June 22: why you shouldn’t call it “Fred and Ginger”
2012/06/22 § 1 Comment
On this day in 1987 Fred Astaire died.
An architecture person should be able to reflect on Fred Astaire like a regular person and remember only his elegant cinematic presence. Undeniably one of the great screen stars of all time, Astaire was a virtuoso dancer with charisma to burn, especially when paired with his long-time partner Ginger Rogers. But that’s become difficult to those who have memory of the 1990s when the names of the two were cheekily applied to designate a new building by Frank Gehry in Prague. Standing on a corner site that was bombed out (so nothing had to die for it, thankfully), it looks across the Vltava River to the Castle in the distance. It’s a pretty great part of Prague; no obvious monuments in the immediate neighborhood, but instead a very Praguish and colorful collection of Baroque and Art Nouveau era commercial and residential blocks. Gehry’s work, which owes something to Expressionism and the Baroque, fits in here as well as it does anywhere–indeed far better than in some cities.
Gehry’s building for Prague replicates, as much as possible for him, the scale and rhythm of the neighboring structures, with very expensive projecting window details staggered along the facade as if providing a freeze-frame of the building in the midst of seismic action. Or maybe it just has the nicotine shakes. The corner turns with a pair of forms, one a downwardly tapering cylinder with the world’s biggest sieve for a crown; the other a limpid, liquid flared . . . thing, that gets slightly skinny in its middle. The way it leans into the sieve-topped cylinder and bares so many concrete legs, very much makes it look like a (headless) creature in a skirt, preparing to do-si-do around her partner.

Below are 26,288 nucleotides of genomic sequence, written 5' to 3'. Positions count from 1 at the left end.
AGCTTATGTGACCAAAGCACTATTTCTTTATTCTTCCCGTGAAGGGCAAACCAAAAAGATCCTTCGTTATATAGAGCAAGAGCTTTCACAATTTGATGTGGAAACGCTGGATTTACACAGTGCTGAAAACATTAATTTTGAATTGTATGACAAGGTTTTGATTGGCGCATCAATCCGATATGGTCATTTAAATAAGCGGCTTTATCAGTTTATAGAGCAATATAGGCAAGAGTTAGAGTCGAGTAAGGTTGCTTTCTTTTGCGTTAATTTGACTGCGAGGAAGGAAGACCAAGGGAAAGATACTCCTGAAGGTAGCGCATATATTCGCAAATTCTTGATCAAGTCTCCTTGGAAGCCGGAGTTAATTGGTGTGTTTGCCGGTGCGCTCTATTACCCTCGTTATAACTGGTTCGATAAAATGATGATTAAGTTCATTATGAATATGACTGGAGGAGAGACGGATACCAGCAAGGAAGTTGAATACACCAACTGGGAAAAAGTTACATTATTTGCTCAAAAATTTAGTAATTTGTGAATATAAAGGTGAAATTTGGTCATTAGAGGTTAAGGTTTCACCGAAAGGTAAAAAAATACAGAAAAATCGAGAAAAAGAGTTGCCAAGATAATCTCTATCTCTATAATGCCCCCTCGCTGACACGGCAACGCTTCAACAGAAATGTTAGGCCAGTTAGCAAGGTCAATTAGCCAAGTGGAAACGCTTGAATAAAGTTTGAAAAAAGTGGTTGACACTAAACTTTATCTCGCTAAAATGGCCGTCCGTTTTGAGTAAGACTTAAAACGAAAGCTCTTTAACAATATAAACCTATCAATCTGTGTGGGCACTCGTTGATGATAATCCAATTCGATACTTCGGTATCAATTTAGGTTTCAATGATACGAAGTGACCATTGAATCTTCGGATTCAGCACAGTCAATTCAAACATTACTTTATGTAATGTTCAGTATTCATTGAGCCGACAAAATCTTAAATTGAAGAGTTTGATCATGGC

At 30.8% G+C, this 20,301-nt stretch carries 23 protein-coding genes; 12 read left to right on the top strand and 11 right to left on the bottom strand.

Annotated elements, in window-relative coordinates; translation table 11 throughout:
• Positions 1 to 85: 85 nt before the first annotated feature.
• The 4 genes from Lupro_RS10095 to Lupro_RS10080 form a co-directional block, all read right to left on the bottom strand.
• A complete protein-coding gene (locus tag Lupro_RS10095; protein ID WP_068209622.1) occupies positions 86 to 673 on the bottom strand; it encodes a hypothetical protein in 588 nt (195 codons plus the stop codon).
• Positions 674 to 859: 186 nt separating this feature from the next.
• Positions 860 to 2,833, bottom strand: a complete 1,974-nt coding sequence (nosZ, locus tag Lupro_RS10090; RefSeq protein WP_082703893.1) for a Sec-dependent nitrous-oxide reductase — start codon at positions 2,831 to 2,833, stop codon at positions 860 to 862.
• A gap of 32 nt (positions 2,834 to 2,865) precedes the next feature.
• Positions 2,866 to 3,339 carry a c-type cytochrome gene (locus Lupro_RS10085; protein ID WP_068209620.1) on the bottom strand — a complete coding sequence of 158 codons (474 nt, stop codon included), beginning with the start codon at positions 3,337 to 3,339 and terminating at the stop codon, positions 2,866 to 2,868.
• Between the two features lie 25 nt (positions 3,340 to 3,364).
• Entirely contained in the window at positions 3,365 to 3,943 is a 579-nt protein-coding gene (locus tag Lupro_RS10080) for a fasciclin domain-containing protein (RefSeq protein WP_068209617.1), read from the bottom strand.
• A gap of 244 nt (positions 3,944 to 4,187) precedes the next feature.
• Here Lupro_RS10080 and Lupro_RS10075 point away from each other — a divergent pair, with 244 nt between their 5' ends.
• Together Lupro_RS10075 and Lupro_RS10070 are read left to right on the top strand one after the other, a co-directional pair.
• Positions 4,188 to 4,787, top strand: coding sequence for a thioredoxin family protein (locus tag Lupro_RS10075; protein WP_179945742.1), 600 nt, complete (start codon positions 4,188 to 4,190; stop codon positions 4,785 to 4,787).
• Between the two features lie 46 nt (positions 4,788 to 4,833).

The big paired things attracted the nicknaming for this building, which was essential. Without it you’re stuck calling it after its Dutch client or Czech designation, two of the universe’s unfriendliest languages (right up there with Chinese and Klingon). So, generically, “Dancing House” it is, or for most, “Fred and Ginger.” And that puts the Muse twice in a reflective mood. First, how interesting it is that people crave an identity for buildings, and will make great leaps of association if the building does not look like a building. When buildings are abstracted forms, people tend to make up stuff: they’ve done it in an attempt to make sense of the pants, the corncobs, the quarry, the egg, the erotic gherkin. Second, while it is to be expected that the names of of the most famous dancing couples in the world would be chosen here, it’s really unfair to their memory. Together, Fred and Ginger were the epitome of grace and elegance, precision enhanced by emotion, virtuosity dazzled with wit (as they are in this little number). We’re not certain such could be said of the building. If dancers those forms be, they put the Muse more in mind of an analogy with a popular television show where contestants grind out choppy routines in flashy costumes in a bid for spectacle, high ratings, and advertising earnings. That might be fine for Gehry; not so much for the memory of Fred Astaire.
Image: (from this source)